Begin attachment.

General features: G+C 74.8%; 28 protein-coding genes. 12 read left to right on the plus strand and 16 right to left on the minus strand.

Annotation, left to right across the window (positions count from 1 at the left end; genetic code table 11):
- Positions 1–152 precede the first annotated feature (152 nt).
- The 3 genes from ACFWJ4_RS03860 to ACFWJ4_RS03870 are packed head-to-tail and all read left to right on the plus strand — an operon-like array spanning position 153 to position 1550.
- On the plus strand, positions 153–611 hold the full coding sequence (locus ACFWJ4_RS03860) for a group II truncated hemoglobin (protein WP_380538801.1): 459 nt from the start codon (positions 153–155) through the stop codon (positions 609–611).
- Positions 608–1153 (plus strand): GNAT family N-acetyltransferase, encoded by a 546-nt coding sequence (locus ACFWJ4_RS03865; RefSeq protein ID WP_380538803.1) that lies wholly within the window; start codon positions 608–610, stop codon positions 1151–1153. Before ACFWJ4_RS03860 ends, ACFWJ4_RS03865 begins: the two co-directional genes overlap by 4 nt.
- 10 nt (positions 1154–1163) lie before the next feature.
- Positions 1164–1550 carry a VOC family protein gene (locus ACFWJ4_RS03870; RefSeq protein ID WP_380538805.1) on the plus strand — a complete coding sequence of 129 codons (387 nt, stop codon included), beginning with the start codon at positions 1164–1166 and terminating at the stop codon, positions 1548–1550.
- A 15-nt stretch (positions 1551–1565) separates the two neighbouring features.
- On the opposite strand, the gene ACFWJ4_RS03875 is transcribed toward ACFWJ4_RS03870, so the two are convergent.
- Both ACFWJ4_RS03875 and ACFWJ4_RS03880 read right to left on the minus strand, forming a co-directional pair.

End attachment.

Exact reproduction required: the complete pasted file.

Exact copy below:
General features: G+C 74.8%; 28 protein-coding genes. 12 read left to right on the plus strand and 16 right to left on the minus strand.

Annotation, left to right across the window (positions count from 1 at the left end; genetic code table 11):
- Positions 1–152 precede the first annotated feature (152 nt).
- The 3 genes from ACFWJ4_RS03860 to ACFWJ4_RS03870 are packed head-to-tail and all read left to right on the plus strand — an operon-like array spanning position 153 to position 1550.
- On the plus strand, positions 153–611 hold the full coding sequence (locus ACFWJ4_RS03860) for a group II truncated hemoglobin (protein WP_380538801.1): 459 nt from the start codon (positions 153–155) through the stop codon (positions 609–611).
- Positions 608–1153 (plus strand): GNAT family N-acetyltransferase, encoded by a 546-nt coding sequence (locus ACFWJ4_RS03865; RefSeq protein ID WP_380538803.1) that lies wholly within the window; start codon positions 608–610, stop codon positions 1151–1153. Before ACFWJ4_RS03860 ends, ACFWJ4_RS03865 begins: the two co-directional genes overlap by 4 nt.
- 10 nt (positions 1154–1163) lie before the next feature.
- Positions 1164–1550 carry a VOC family protein gene (locus ACFWJ4_RS03870; RefSeq protein ID WP_380538805.1) on the plus strand — a complete coding sequence of 129 codons (387 nt, stop codon included), beginning with the start codon at positions 1164–1166 and terminating at the stop codon, positions 1548–1550.
- A 15-nt stretch (positions 1551–1565) separates the two neighbouring features.
- On the opposite strand, the gene ACFWJ4_RS03875 is transcribed toward ACFWJ4_RS03870, so the two are convergent.
- Both ACFWJ4_RS03875 and ACFWJ4_RS03880 read right to left on the minus strand, forming a co-directional pair.